CAIRO - More than 100 Egyptians held since a mass arrest more than two weeks ago began an open-ended hunger strike Sunday to protest their continued detention and the possibility they will face military prosecution, activists said. Hundreds of activists outside prison including a presidential candidate meanwhile held a symbolic 24-hour strike in support of the group and against the military trials of civilians. The protest comes on the eve of presidential elections that are supposed to lead to Egypt's ruling military council stepping down in favor of a civilian government - but also amid rising fears that the generals will continue to transfer civilians to military tribunals after the transition.
NEWS
May 20, 2012 | By Aya Batrawy, Associated Press
CAIRO - An international rights group on Saturday accused the Egyptian armed forces of beating and torturing protesters arrested during antimilitary demonstrations early this month, and said that by permitting such actions the military "enables further abuse. " The three days of street clashes in Cairo that began May 2 and left nine civilians dead were the latest in a string of deadly confrontations between the military and protesters in Egypt since a council of ruling generals took power 15 months ago. In its violent crackdown on the May demonstrations outside the Defense Ministry, the military arrested more than 300 people and referred them to military tribunals.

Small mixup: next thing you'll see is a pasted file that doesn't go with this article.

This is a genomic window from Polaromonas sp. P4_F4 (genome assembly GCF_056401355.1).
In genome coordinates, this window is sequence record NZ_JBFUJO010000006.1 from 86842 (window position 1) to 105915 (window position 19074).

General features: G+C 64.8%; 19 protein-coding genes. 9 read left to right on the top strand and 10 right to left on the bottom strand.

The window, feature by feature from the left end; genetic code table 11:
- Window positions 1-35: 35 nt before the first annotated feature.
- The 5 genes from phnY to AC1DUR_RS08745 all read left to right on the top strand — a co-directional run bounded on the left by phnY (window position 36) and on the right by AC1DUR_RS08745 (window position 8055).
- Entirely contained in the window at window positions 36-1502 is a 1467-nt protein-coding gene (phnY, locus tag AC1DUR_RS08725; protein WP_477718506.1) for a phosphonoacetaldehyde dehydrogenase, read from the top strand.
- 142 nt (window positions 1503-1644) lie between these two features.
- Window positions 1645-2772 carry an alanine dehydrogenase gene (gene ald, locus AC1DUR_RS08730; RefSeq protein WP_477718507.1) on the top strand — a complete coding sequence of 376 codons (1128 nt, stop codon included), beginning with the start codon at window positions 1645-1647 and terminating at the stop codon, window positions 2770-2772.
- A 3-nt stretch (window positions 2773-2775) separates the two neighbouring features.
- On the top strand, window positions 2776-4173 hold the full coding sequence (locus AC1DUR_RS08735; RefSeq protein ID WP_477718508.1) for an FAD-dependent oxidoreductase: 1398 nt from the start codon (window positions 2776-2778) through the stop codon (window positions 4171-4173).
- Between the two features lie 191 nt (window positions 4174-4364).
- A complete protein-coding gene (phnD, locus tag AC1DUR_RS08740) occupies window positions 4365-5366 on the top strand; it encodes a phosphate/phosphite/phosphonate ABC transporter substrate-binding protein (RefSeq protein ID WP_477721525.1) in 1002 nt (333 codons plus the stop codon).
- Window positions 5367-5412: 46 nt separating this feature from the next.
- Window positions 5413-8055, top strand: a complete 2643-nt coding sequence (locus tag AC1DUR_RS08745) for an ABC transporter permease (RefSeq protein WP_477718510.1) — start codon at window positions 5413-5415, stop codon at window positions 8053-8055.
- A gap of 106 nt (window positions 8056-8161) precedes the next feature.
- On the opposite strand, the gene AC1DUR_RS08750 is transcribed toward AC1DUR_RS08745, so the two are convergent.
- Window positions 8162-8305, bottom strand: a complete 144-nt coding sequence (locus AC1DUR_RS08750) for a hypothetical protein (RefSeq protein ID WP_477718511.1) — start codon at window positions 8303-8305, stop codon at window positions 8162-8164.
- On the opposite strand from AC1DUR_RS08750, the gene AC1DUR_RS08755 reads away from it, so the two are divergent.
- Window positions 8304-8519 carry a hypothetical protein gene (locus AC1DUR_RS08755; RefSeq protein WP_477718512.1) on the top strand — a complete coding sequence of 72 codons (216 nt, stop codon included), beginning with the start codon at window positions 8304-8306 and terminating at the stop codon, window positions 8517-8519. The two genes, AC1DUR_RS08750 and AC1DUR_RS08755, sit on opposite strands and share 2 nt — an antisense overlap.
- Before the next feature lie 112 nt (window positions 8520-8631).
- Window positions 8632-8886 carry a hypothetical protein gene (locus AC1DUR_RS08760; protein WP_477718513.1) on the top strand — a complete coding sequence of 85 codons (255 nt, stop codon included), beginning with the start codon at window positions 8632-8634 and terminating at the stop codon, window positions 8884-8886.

NEWS
May 1, 2012
A 16th-century English proverb holds that "turnabout is fair play. " That may be true for election campaigns, sporting contests, business disputes, even war. But it should have no place in the objective rule of law. Turkish Prime Minister Recep Tayyip Erdogan's five-year-long campaign of investigation and imprisonment of alleged coup plotters is a case in point. In 2007, a cache of explosives was allegedly found at the home of a former military officer. State prosecutors tied the find to "Ergenekon" - what they claimed was a shadowy network of ultra-national secularists in the military and national security establishment intent on overthrowing Erdogan and his ruling Justice and Development Party (AKP)